NYC mayor: Explosion ‘intentional,’ but no proof of terror
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NYC mayor: Explosion ‘intentional,’ but no proof of terror

New York City Mayor Bill de Blasio at City Hall in New York, Sept. 21, 2015. (Seth Wenig/AP Images)

New York City Mayor Bill de Blasio at City Hall in New York, Sept. 21, 2015. (Seth Wenig/AP Images)

(JTA) — New York City Mayor Bill de Blasio called an explosion in Manhattan that injured at least 29 people “intentional,” but said there was no proof of terrorism.

One of the casualties of the Saturday night blast in the New York City borough was critically injured. A pregnant woman and a couple driving by in a car were among those hurt, according to reports. The explosion blew out windows in the Chelsea neighborhood and caused two nearby buildings to be evacuated.

Hours later, a second device, believed to be a bomb made from a pressure cooker, was found about four blocks away from the initial blast.

“There is no evidence at this point of a terror connection,” De Blasio said at a news conference after the explosion. “There is no specific and credible threat against New York City at this point in time from any terror organization.”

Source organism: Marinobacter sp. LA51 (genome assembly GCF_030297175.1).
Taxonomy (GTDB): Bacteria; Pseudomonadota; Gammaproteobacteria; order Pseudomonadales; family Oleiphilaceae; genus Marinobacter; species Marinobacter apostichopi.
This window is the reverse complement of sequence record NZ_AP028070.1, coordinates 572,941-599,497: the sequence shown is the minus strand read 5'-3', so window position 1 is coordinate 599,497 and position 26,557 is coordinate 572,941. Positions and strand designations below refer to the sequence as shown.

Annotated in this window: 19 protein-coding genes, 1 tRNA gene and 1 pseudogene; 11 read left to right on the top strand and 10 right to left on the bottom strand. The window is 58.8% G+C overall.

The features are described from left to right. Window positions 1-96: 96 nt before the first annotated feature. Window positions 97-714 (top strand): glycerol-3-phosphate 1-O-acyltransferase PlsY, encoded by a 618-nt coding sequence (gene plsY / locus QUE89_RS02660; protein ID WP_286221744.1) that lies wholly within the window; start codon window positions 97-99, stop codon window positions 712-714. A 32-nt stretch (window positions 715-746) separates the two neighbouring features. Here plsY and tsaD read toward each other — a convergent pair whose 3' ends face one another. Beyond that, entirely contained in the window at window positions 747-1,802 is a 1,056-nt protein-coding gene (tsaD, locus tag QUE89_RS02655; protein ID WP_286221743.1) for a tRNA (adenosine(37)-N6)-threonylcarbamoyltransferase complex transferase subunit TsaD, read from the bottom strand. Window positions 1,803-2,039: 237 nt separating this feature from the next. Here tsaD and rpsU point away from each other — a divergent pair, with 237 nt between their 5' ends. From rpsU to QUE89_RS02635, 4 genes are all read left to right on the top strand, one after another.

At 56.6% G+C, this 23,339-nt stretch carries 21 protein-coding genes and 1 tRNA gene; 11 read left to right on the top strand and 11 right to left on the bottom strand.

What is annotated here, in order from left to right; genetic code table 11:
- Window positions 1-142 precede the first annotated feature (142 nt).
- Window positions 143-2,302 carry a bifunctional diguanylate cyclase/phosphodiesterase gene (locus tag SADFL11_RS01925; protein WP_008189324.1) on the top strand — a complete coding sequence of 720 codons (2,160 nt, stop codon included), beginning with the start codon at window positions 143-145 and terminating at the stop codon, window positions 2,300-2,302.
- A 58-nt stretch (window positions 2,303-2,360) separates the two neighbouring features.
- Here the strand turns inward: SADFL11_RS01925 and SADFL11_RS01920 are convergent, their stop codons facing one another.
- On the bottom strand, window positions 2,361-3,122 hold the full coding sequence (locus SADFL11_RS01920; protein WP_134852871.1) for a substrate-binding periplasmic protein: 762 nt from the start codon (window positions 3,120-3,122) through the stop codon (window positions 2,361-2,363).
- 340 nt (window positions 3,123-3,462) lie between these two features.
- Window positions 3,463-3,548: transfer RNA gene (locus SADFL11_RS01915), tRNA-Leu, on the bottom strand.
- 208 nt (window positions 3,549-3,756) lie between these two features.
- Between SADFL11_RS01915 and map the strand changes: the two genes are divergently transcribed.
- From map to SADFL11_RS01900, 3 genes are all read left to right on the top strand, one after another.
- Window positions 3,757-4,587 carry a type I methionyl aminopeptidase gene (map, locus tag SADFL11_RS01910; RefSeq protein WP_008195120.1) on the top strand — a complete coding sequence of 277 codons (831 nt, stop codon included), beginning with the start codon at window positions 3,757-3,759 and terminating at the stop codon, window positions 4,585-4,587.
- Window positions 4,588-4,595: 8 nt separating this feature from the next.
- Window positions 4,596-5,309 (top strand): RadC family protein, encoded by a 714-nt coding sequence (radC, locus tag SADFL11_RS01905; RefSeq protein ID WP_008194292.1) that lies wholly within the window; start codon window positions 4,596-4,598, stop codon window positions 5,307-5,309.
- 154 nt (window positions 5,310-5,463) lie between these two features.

The United Nations General Assembly, which will be attended by dozens of world leaders, including U.S. President Barack Obama and Israeli Prime Minister Benjamin Netanyahu, is set to open Tuesday at the U.N. in Manhattan.

The trendy Chelsea neighborhood is home to restaurants and bars, shops, art galleries and businesses, including several entertainment spots popular with the gay community.

Earlier Saturday, an explosion was detonated in a garbage can on the route of a Marine Corps charity run in Seaside Park, New Jersey. One of three pipe bombs placed in the receptacle blew up. The race was cancelled.

De Blasio told reporters early Sunday morning that there did not appear to be a link between the incidents in New York and New Jersey.